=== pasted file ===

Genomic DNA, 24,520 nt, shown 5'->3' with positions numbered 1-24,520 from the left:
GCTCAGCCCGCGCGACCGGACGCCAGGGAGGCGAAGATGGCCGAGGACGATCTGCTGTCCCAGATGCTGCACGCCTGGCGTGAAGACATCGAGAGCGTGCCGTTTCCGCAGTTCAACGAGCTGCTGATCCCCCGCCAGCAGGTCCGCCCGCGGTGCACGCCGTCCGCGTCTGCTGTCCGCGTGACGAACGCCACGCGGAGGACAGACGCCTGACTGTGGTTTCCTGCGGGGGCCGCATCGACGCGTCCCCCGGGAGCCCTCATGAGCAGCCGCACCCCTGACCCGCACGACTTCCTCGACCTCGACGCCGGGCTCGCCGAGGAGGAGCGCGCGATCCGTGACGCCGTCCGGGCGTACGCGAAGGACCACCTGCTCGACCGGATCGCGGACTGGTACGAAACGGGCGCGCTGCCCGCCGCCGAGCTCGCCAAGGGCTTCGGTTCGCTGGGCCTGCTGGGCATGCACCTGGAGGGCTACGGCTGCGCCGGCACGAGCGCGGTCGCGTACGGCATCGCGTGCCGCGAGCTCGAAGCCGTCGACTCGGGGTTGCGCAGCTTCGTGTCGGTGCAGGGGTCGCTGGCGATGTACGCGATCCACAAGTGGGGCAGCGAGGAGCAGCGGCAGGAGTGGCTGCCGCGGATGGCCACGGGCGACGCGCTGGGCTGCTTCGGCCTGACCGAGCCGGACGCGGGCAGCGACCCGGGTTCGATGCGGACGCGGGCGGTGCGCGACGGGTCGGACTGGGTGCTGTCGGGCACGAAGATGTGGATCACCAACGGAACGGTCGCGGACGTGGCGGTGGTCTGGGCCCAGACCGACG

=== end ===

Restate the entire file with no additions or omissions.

Genomic DNA, 24,520 nt, shown 5'->3' with positions numbered 1-24,520 from the left:
GCTCAGCCCGCGCGACCGGACGCCAGGGAGGCGAAGATGGCCGAGGACGATCTGCTGTCCCAGATGCTGCACGCCTGGCGTGAAGACATCGAGAGCGTGCCGTTTCCGCAGTTCAACGAGCTGCTGATCCCCCGCCAGCAGGTCCGCCCGCGGTGCACGCCGTCCGCGTCTGCTGTCCGCGTGACGAACGCCACGCGGAGGACAGACGCCTGACTGTGGTTTCCTGCGGGGGCCGCATCGACGCGTCCCCCGGGAGCCCTCATGAGCAGCCGCACCCCTGACCCGCACGACTTCCTCGACCTCGACGCCGGGCTCGCCGAGGAGGAGCGCGCGATCCGTGACGCCGTCCGGGCGTACGCGAAGGACCACCTGCTCGACCGGATCGCGGACTGGTACGAAACGGGCGCGCTGCCCGCCGCCGAGCTCGCCAAGGGCTTCGGTTCGCTGGGCCTGCTGGGCATGCACCTGGAGGGCTACGGCTGCGCCGGCACGAGCGCGGTCGCGTACGGCATCGCGTGCCGCGAGCTCGAAGCCGTCGACTCGGGGTTGCGCAGCTTCGTGTCGGTGCAGGGGTCGCTGGCGATGTACGCGATCCACAAGTGGGGCAGCGAGGAGCAGCGGCAGGAGTGGCTGCCGCGGATGGCCACGGGCGACGCGCTGGGCTGCTTCGGCCTGACCGAGCCGGACGCGGGCAGCGACCCGGGTTCGATGCGGACGCGGGCGGTGCGCGACGGGTCGGACTGGGTGCTGTCGGGCACGAAGATGTGGATCACCAACGGAACGGTCGCGGACGTGGCGGTGGTCTGGGCCCAGACCGACG